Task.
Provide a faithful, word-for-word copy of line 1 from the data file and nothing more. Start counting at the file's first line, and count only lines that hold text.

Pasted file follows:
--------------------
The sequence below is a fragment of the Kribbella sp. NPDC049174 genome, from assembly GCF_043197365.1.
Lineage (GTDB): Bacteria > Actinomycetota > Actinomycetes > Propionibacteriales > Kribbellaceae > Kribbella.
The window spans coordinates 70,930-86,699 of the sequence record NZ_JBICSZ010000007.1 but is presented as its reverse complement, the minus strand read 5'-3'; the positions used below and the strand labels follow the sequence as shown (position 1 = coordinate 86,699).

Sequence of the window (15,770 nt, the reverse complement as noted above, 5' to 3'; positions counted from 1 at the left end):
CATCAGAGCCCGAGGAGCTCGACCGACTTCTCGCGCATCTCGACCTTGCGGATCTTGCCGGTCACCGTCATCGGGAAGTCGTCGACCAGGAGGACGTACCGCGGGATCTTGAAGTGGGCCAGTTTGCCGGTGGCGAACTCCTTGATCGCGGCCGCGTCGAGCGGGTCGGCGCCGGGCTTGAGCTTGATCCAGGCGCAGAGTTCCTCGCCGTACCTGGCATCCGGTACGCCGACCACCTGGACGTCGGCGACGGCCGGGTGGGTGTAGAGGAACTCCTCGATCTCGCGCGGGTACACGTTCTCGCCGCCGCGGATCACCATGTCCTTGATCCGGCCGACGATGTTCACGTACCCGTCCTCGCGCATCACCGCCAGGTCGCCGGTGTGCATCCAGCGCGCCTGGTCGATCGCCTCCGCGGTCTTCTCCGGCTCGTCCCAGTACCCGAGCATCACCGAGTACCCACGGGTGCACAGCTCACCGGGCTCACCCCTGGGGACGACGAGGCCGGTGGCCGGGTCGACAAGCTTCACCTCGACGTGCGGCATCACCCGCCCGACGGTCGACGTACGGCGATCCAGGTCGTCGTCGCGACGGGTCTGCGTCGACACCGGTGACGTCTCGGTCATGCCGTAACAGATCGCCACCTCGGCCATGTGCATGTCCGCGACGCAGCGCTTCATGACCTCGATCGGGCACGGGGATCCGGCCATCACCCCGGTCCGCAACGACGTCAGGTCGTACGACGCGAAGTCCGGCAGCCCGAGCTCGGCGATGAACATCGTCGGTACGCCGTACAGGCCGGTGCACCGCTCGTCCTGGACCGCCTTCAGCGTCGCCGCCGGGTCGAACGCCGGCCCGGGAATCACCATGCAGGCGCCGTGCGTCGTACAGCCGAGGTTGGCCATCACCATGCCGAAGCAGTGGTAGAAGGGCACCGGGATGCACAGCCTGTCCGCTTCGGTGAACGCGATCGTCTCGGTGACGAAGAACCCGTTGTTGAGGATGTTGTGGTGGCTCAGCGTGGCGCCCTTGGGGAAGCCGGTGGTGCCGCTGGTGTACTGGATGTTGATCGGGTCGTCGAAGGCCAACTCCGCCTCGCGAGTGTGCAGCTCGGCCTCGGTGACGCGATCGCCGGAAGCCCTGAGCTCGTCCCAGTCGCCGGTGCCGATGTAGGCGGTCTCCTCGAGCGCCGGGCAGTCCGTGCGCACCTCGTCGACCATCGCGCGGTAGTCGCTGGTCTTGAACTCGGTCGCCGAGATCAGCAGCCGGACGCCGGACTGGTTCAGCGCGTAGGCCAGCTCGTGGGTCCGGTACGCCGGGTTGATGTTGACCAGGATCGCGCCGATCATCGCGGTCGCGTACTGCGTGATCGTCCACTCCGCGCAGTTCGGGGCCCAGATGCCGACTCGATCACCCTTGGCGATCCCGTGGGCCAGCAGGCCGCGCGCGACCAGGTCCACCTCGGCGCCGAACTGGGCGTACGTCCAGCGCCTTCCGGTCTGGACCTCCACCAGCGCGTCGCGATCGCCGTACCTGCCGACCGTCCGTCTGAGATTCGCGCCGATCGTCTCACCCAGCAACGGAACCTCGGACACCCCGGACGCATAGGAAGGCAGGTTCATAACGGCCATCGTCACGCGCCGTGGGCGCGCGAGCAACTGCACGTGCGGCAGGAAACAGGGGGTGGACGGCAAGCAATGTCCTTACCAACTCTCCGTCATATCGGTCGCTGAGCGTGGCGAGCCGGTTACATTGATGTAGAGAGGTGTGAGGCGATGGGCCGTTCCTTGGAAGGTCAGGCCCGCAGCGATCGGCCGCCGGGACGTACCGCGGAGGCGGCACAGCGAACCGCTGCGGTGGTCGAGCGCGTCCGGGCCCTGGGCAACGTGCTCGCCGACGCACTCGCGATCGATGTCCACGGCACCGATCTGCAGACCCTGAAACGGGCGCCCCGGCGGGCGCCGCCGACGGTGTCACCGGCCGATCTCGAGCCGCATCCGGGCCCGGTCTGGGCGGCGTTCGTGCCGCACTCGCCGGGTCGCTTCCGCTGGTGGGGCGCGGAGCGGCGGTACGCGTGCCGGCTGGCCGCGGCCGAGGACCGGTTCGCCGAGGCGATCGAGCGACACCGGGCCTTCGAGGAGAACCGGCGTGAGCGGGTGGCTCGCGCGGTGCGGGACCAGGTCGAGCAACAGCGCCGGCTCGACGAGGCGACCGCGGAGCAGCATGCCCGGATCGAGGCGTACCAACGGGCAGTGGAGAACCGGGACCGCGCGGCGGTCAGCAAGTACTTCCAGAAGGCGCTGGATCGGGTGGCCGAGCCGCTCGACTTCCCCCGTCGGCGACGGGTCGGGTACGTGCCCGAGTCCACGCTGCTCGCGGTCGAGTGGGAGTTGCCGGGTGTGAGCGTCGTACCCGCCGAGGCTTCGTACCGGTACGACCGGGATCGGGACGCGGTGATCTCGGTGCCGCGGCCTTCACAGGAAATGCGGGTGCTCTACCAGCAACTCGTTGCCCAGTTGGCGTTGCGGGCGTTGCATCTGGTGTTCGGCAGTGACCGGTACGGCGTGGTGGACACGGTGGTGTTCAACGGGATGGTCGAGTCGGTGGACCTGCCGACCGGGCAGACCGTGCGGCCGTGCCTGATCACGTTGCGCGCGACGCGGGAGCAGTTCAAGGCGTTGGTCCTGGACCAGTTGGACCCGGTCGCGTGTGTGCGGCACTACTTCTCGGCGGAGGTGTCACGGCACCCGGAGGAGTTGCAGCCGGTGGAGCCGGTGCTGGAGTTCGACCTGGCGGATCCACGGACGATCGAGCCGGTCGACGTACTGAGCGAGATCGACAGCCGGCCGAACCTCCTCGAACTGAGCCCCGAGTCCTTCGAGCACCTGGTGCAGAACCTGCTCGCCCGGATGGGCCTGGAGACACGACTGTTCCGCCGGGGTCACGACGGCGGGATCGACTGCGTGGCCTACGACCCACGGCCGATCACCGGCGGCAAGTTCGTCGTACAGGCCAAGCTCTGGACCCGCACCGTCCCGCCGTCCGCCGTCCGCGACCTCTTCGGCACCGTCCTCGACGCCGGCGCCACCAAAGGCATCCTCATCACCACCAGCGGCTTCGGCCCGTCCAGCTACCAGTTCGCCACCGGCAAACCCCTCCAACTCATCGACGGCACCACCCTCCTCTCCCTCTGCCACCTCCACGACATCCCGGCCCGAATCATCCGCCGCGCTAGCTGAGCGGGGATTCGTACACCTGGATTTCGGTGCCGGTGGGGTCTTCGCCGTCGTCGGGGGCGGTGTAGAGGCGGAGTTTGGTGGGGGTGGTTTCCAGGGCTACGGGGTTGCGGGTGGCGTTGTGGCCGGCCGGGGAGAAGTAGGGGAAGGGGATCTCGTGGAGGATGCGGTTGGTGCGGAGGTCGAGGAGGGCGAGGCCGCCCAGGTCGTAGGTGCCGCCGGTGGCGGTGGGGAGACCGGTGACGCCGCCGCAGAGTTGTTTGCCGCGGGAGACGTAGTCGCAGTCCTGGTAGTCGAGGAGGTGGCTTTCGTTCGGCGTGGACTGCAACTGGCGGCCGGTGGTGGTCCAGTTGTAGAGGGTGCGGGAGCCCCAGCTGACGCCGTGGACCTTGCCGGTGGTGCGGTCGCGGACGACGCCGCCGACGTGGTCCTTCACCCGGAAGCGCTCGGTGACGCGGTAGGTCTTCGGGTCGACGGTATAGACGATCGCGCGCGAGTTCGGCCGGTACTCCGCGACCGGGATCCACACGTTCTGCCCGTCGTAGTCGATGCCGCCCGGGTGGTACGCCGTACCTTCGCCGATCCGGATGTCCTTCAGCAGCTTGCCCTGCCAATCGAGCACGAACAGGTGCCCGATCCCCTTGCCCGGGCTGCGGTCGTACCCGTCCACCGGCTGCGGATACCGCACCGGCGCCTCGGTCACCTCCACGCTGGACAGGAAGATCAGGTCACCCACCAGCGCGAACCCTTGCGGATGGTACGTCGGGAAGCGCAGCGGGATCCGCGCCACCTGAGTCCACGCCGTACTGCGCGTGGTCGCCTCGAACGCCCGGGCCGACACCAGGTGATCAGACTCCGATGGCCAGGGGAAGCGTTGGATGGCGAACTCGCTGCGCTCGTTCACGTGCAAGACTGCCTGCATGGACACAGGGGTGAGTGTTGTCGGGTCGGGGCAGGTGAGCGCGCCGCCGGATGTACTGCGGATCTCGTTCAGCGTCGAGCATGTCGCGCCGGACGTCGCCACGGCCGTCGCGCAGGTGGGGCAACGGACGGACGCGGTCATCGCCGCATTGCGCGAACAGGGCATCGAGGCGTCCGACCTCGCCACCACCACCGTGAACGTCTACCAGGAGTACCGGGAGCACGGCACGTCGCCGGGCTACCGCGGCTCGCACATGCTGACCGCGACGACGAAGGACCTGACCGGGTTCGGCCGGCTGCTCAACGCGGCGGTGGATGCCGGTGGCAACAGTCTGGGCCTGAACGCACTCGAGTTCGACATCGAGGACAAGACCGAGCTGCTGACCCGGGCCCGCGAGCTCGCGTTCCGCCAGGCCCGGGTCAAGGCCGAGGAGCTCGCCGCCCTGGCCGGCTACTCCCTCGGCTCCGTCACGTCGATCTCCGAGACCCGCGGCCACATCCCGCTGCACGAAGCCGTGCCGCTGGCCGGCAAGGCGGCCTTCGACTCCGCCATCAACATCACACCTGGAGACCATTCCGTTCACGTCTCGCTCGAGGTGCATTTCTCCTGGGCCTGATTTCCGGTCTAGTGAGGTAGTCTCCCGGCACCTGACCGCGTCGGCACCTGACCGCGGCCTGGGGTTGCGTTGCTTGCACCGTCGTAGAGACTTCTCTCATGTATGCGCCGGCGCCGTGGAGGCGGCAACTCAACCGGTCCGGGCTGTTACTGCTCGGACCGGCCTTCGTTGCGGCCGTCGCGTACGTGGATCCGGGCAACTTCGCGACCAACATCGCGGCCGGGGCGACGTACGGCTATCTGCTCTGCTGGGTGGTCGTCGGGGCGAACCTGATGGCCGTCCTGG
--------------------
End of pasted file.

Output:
The sequence below is a fragment of the Kribbella sp. NPDC049174 genome, from assembly GCF_043197365.1.